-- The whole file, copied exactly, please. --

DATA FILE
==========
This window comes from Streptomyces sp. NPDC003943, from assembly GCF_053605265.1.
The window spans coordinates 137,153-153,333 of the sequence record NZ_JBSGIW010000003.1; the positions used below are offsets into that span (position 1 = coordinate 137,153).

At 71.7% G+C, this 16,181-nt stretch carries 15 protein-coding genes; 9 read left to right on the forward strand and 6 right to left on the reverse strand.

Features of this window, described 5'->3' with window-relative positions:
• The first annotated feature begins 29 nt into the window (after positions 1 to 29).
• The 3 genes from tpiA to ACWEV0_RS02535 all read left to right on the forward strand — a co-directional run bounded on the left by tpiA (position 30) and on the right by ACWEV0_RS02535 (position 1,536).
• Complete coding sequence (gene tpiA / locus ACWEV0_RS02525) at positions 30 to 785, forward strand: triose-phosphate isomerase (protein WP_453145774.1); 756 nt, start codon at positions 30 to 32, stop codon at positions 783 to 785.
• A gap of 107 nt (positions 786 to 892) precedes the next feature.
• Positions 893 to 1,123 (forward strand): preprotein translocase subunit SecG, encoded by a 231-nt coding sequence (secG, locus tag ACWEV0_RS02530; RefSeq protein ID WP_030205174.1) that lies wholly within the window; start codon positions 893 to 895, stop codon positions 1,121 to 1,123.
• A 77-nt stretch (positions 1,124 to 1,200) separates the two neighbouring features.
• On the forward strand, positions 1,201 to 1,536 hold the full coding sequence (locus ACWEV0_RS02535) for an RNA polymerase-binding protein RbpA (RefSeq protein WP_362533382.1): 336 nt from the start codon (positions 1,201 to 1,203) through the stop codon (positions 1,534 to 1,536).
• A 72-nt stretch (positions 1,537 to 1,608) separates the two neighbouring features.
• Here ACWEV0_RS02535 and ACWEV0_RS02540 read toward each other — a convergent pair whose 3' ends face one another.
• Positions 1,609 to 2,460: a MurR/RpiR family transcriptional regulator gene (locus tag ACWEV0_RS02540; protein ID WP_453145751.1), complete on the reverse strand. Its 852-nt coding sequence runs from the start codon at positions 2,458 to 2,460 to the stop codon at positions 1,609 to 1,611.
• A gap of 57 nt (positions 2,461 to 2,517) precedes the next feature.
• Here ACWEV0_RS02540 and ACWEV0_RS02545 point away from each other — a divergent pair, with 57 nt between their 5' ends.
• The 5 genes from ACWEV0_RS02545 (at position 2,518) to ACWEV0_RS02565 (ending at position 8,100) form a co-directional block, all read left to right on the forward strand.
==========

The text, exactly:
This window comes from Streptomyces sp. NPDC003943, from assembly GCF_053605265.1.
The window spans coordinates 137,153-153,333 of the sequence record NZ_JBSGIW010000003.1; the positions used below are offsets into that span (position 1 = coordinate 137,153).

At 71.7% G+C, this 16,181-nt stretch carries 15 protein-coding genes; 9 read left to right on the forward strand and 6 right to left on the reverse strand.

Features of this window, described 5'->3' with window-relative positions:
• The first annotated feature begins 29 nt into the window (after positions 1 to 29).
• The 3 genes from tpiA to ACWEV0_RS02535 all read left to right on the forward strand — a co-directional run bounded on the left by tpiA (position 30) and on the right by ACWEV0_RS02535 (position 1,536).
• Complete coding sequence (gene tpiA / locus ACWEV0_RS02525) at positions 30 to 785, forward strand: triose-phosphate isomerase (protein WP_453145774.1); 756 nt, start codon at positions 30 to 32, stop codon at positions 783 to 785.
• A gap of 107 nt (positions 786 to 892) precedes the next feature.
• Positions 893 to 1,123 (forward strand): preprotein translocase subunit SecG, encoded by a 231-nt coding sequence (secG, locus tag ACWEV0_RS02530; RefSeq protein ID WP_030205174.1) that lies wholly within the window; start codon positions 893 to 895, stop codon positions 1,121 to 1,123.
• A 77-nt stretch (positions 1,124 to 1,200) separates the two neighbouring features.
• On the forward strand, positions 1,201 to 1,536 hold the full coding sequence (locus ACWEV0_RS02535) for an RNA polymerase-binding protein RbpA (RefSeq protein WP_362533382.1): 336 nt from the start codon (positions 1,201 to 1,203) through the stop codon (positions 1,534 to 1,536).
• A 72-nt stretch (positions 1,537 to 1,608) separates the two neighbouring features.
• Here ACWEV0_RS02535 and ACWEV0_RS02540 read toward each other — a convergent pair whose 3' ends face one another.
• Positions 1,609 to 2,460: a MurR/RpiR family transcriptional regulator gene (locus tag ACWEV0_RS02540; protein ID WP_453145751.1), complete on the reverse strand. Its 852-nt coding sequence runs from the start codon at positions 2,458 to 2,460 to the stop codon at positions 1,609 to 1,611.
• A gap of 57 nt (positions 2,461 to 2,517) precedes the next feature.
• Here ACWEV0_RS02540 and ACWEV0_RS02545 point away from each other — a divergent pair, with 57 nt between their 5' ends.
• The 5 genes from ACWEV0_RS02545 (at position 2,518) to ACWEV0_RS02565 (ending at position 8,100) form a co-directional block, all read left to right on the forward strand.